It’s been 3 years since Westport has celebrated a proper Halloween.
Last year’s holiday was knocked silly by Superstorm Sandy.
The year before, it was a big-ass late-October snowstorm.
When you’re a little kid — say, 5 or 6 — 3 years is a long time. You can’t remember to tie your shoes or where you put your juice pack, so recalling what Halloween is like — forget it.
Today, Westport children may need a little ‘splainin’. You know: the hows and whys of this peculiarly American holiday. Tell them:
- It may not seem like it, but Halloween is for kids. Once upon a time, parents’ involvement was simple. Mom sewed a goblin costume, while Dad checked the loot for razors hidden in apples. Nowadays, it’s much more complicated. Mom buys intricate costumes, while Dad sets up a bar to serve all the other moms and dads as they accompany their kids everywhere. It’s a stress-filled day.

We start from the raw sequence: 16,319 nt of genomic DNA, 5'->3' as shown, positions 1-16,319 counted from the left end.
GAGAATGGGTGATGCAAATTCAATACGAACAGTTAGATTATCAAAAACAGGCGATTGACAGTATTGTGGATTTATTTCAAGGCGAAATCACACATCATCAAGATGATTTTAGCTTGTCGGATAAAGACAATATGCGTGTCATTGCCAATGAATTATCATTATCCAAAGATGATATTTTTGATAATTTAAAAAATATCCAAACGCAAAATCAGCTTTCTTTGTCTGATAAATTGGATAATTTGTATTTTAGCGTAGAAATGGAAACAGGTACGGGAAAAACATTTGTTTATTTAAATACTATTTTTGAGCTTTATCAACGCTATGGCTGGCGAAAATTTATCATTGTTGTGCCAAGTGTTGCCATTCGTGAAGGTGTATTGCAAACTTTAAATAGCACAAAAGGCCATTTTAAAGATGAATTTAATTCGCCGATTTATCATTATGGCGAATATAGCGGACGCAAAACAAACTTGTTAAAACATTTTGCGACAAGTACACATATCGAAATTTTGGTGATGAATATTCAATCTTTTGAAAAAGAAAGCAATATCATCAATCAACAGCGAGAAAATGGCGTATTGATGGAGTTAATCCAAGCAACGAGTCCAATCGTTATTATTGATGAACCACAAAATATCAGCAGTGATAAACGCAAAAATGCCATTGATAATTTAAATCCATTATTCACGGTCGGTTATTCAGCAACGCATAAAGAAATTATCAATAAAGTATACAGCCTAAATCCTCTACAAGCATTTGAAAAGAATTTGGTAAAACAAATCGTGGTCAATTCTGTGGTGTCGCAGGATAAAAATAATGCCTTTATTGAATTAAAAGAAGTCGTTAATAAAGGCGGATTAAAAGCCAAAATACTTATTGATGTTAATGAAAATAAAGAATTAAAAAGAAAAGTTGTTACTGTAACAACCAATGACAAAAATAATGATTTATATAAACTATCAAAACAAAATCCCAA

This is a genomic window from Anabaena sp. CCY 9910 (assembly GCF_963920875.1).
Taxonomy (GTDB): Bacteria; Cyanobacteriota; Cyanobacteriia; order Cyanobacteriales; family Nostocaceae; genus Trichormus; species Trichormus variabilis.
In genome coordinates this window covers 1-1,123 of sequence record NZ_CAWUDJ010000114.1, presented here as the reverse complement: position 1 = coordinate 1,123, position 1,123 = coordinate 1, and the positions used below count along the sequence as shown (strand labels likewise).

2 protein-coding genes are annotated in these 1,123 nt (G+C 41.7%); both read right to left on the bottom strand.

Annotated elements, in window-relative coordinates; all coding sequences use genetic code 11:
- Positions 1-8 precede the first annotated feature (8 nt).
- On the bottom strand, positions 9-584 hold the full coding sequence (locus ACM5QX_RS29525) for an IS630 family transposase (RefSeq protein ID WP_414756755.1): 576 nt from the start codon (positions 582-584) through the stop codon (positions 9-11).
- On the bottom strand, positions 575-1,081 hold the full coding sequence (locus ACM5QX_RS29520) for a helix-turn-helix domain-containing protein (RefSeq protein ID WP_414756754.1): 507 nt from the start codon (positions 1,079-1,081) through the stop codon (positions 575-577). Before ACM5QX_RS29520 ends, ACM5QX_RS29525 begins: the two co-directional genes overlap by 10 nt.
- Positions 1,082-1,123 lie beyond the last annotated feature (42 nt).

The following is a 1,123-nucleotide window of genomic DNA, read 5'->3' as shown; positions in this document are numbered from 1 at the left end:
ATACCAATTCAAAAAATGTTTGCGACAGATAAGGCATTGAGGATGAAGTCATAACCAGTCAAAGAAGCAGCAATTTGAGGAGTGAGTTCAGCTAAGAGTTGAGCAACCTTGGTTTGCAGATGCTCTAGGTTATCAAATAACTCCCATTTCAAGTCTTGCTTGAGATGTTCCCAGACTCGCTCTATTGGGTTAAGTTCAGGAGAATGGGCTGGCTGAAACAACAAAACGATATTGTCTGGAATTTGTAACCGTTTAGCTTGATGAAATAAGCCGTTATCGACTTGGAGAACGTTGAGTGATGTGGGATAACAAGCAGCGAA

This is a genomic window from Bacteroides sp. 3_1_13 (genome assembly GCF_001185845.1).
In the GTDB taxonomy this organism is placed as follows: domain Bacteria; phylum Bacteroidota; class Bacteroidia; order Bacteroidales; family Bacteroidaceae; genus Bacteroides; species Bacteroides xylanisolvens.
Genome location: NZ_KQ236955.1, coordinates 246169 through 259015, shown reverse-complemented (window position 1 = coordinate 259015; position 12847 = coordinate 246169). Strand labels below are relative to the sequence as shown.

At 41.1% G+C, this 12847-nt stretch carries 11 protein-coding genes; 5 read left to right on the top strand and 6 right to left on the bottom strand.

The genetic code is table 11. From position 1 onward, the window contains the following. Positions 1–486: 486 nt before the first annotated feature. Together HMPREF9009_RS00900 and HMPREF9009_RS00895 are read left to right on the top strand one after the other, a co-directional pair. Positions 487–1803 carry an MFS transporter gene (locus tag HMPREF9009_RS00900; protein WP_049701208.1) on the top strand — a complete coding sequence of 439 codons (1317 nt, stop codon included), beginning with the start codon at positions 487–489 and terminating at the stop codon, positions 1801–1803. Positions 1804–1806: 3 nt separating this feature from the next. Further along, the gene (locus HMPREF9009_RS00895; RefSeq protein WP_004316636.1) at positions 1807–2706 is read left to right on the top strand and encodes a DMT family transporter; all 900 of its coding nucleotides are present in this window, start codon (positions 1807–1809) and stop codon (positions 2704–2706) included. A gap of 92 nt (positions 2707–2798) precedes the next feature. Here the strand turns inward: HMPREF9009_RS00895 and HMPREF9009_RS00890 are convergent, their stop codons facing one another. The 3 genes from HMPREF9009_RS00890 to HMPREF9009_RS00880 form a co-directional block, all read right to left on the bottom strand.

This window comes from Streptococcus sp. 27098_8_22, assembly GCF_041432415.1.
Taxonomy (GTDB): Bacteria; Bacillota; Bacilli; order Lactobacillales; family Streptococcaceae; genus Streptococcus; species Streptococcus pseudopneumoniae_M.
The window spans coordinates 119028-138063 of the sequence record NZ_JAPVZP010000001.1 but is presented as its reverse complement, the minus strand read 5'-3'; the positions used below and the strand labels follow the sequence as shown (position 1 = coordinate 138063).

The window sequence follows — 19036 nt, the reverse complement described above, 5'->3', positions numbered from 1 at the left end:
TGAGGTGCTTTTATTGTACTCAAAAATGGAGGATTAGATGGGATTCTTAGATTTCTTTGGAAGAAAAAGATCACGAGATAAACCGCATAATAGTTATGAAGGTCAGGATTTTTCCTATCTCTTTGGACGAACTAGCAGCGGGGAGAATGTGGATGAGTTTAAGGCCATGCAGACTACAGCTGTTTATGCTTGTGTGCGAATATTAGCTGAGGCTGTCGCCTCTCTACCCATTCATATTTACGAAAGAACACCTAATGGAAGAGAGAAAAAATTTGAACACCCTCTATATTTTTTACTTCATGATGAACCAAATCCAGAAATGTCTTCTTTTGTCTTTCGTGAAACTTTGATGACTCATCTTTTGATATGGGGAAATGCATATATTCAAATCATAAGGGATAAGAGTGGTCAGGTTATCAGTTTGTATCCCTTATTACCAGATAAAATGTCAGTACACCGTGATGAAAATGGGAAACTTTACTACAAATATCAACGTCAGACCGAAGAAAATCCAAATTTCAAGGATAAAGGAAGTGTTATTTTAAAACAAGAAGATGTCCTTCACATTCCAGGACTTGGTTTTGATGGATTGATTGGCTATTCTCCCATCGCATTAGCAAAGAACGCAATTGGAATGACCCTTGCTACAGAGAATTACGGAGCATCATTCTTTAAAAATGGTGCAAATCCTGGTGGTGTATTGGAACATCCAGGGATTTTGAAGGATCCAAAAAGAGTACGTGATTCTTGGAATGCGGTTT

- Oh, and all those decorations in the yard? Cobwebs, skeletons, witches’ brews? They’re not real. They’re not even there to scare the crap out of anyone. They’re just to impress the neighbors.
- Speaking of neighbors, the reason we pile into cars is not to go over the river and through the woods to Grandmother’s house. It is to maximize the time/candy ratio. Studies have shown it is far more efficient to drive a couple of miles to neighborhoods with densely packed homes (email “06880” for a secret map!) than to
trudge walkdrive from house to house in otherwise highly regarded 1- and 2-acre-zoned areas.
- “Trick or treat” once meant, “give me candy or I will throw toilet paper on your trees.” As trick-or-treaters morphed from tweens to teenagers, it meant, “give me candy or I will smash your pumpkin.” Now it means simply, “Give me candy. And it better be good.”
All of which explains why Mommy and Daddy need those drinks.